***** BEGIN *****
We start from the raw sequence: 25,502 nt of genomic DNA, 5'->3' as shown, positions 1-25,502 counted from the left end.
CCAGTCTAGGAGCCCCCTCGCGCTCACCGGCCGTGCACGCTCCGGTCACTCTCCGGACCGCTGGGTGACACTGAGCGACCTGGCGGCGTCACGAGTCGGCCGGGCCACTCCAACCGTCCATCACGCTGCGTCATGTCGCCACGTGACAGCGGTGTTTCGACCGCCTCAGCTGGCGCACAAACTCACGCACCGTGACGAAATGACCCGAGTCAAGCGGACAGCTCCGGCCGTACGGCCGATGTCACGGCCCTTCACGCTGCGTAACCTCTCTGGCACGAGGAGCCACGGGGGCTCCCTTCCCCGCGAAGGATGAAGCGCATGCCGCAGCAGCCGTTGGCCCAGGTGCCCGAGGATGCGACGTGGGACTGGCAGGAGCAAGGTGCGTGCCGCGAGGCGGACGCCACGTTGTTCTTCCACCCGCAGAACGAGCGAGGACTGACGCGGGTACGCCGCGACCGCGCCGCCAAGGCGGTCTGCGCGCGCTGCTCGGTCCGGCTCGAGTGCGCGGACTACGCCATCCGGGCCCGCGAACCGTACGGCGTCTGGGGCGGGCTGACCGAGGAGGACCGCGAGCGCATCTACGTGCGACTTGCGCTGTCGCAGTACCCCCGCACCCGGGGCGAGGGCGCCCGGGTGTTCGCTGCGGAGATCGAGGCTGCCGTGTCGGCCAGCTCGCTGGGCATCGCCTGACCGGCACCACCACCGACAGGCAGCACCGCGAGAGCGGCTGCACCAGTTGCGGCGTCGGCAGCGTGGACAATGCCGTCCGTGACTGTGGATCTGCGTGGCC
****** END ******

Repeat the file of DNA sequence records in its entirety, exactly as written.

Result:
We start from the raw sequence: 25,502 nt of genomic DNA, 5'->3' as shown, positions 1-25,502 counted from the left end.
CCAGTCTAGGAGCCCCCTCGCGCTCACCGGCCGTGCACGCTCCGGTCACTCTCCGGACCGCTGGGTGACACTGAGCGACCTGGCGGCGTCACGAGTCGGCCGGGCCACTCCAACCGTCCATCACGCTGCGTCATGTCGCCACGTGACAGCGGTGTTTCGACCGCCTCAGCTGGCGCACAAACTCACGCACCGTGACGAAATGACCCGAGTCAAGCGGACAGCTCCGGCCGTACGGCCGATGTCACGGCCCTTCACGCTGCGTAACCTCTCTGGCACGAGGAGCCACGGGGGCTCCCTTCCCCGCGAAGGATGAAGCGCATGCCGCAGCAGCCGTTGGCCCAGGTGCCCGAGGATGCGACGTGGGACTGGCAGGAGCAAGGTGCGTGCCGCGAGGCGGACGCCACGTTGTTCTTCCACCCGCAGAACGAGCGAGGACTGACGCGGGTACGCCGCGACCGCGCCGCCAAGGCGGTCTGCGCGCGCTGCTCGGTCCGGCTCGAGTGCGCGGACTACGCCATCCGGGCCCGCGAACCGTACGGCGTCTGGGGCGGGCTGACCGAGGAGGACCGCGAGCGCATCTACGTGCGACTTGCGCTGTCGCAGTACCCCCGCACCCGGGGCGAGGGCGCCCGGGTGTTCGCTGCGGAGATCGAGGCTGCCGTGTCGGCCAGCTCGCTGGGCATCGCCTGACCGGCACCACCACCGACAGGCAGCACCGCGAGAGCGGCTGCACCAGTTGCGGCGTCGGCAGCGTGGACAATGCCGTCCGTGACTGTGGATCTGCGTGGCC